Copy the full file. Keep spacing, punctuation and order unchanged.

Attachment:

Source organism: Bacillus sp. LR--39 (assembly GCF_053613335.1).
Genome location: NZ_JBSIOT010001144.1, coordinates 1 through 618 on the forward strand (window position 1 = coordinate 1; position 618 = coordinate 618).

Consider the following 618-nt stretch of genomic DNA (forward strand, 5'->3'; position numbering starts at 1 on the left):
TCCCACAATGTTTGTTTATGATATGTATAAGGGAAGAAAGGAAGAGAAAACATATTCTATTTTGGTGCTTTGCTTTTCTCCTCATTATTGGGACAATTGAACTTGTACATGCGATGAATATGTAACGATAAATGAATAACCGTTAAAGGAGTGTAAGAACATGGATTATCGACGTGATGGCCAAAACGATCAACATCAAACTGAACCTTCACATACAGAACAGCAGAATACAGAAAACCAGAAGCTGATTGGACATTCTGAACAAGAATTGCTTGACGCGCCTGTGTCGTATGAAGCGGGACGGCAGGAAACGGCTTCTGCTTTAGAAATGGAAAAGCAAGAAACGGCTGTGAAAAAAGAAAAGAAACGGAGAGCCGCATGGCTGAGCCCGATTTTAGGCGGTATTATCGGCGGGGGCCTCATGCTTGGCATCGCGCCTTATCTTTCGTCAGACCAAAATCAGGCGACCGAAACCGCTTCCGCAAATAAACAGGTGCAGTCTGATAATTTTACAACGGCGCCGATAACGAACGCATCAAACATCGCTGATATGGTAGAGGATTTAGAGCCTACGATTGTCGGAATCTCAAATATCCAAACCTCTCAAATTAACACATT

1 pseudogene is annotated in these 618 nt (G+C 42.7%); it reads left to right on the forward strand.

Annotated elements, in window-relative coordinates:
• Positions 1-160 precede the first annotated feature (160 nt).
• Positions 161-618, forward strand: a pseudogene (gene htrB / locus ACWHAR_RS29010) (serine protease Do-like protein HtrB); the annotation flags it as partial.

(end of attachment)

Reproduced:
Source organism: Bacillus sp. LR--39 (assembly GCF_053613335.1).
Genome location: NZ_JBSIOT010001144.1, coordinates 1 through 618 on the forward strand (window position 1 = coordinate 1; position 618 = coordinate 618).

Consider the following 618-nt stretch of genomic DNA (forward strand, 5'->3'; position numbering starts at 1 on the left):
TCCCACAATGTTTGTTTATGATATGTATAAGGGAAGAAAGGAAGAGAAAACATATTCTATTTTGGTGCTTTGCTTTTCTCCTCATTATTGGGACAATTGAACTTGTACATGCGATGAATATGTAACGATAAATGAATAACCGTTAAAGGAGTGTAAGAACATGGATTATCGACGTGATGGCCAAAACGATCAACATCAAACTGAACCTTCACATACAGAACAGCAGAATACAGAAAACCAGAAGCTGATTGGACATTCTGAACAAGAATTGCTTGACGCGCCTGTGTCGTATGAAGCGGGACGGCAGGAAACGGCTTCTGCTTTAGAAATGGAAAAGCAAGAAACGGCTGTGAAAAAAGAAAAGAAACGGAGAGCCGCATGGCTGAGCCCGATTTTAGGCGGTATTATCGGCGGGGGCCTCATGCTTGGCATCGCGCCTTATCTTTCGTCAGACCAAAATCAGGCGACCGAAACCGCTTCCGCAAATAAACAGGTGCAGTCTGATAATTTTACAACGGCGCCGATAACGAACGCATCAAACATCGCTGATATGGTAGAGGATTTAGAGCCTACGATTGTCGGAATCTCAAATATCCAAACCTCTCAAATTAACACATT

1 pseudogene is annotated in these 618 nt (G+C 42.7%); it reads left to right on the forward strand.

Annotated elements, in window-relative coordinates:
• Positions 1-160 precede the first annotated feature (160 nt).
• Positions 161-618, forward strand: a pseudogene (gene htrB / locus ACWHAR_RS29010) (serine protease Do-like protein HtrB); the annotation flags it as partial.